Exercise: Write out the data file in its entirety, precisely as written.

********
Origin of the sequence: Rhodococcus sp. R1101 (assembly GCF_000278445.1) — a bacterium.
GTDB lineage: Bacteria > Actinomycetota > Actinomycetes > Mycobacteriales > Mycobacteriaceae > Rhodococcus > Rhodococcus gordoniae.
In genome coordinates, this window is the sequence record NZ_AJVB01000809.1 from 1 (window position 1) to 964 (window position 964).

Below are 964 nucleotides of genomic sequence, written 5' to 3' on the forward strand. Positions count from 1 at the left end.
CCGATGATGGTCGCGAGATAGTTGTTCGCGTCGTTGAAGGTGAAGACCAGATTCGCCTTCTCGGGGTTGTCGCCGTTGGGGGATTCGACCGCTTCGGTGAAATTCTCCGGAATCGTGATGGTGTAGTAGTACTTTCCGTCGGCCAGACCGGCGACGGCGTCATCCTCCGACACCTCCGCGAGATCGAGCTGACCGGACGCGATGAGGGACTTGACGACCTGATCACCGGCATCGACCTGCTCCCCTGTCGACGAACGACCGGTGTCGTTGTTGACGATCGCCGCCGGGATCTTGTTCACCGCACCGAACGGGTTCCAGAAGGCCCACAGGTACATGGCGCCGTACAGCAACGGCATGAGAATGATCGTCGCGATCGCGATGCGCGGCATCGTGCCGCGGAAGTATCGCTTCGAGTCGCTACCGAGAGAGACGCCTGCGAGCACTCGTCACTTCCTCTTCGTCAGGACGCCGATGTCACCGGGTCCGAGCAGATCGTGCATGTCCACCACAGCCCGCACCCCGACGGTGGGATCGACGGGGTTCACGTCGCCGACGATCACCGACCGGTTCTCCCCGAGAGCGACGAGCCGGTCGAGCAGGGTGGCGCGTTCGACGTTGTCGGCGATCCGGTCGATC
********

Origin of the sequence: Rhodococcus sp. R1101 (assembly GCF_000278445.1) — a bacterium.
GTDB lineage: Bacteria > Actinomycetota > Actinomycetes > Mycobacteriales > Mycobacteriaceae > Rhodococcus > Rhodococcus gordoniae.
In genome coordinates, this window is the sequence record NZ_AJVB01000809.1 from 1 (window position 1) to 964 (window position 964).

Below are 964 nucleotides of genomic sequence, written 5' to 3' on the forward strand. Positions count from 1 at the left end.
CCGATGATGGTCGCGAGATAGTTGTTCGCGTCGTTGAAGGTGAAGACCAGATTCGCCTTCTCGGGGTTGTCGCCGTTGGGGGATTCGACCGCTTCGGTGAAATTCTCCGGAATCGTGATGGTGTAGTAGTACTTTCCGTCGGCCAGACCGGCGACGGCGTCATCCTCCGACACCTCCGCGAGATCGAGCTGACCGGACGCGATGAGGGACTTGACGACCTGATCACCGGCATCGACCTGCTCCCCTGTCGACGAACGACCGGTGTCGTTGTTGACGATCGCCGCCGGGATCTTGTTCACCGCACCGAACGGGTTCCAGAAGGCCCACAGGTACATGGCGCCGTACAGCAACGGCATGAGAATGATCGTCGCGATCGCGATGCGCGGCATCGTGCCGCGGAAGTATCGCTTCGAGTCGCTACCGAGAGAGACGCCTGCGAGCACTCGTCACTTCCTCTTCGTCAGGACGCCGATGTCACCGGGTCCGAGCAGATCGTGCATGTCCACCACAGCCCGCACCCCGACGGTGGGATCGACGGGGTTCACGTCGCCGACGATCACCGACCGGTTCTCCCCGAGAGCGACGAGCCGGTCGAGCAGGGTGGCGCGTTCGACGTTGTCGGCGATCCGGTCGATC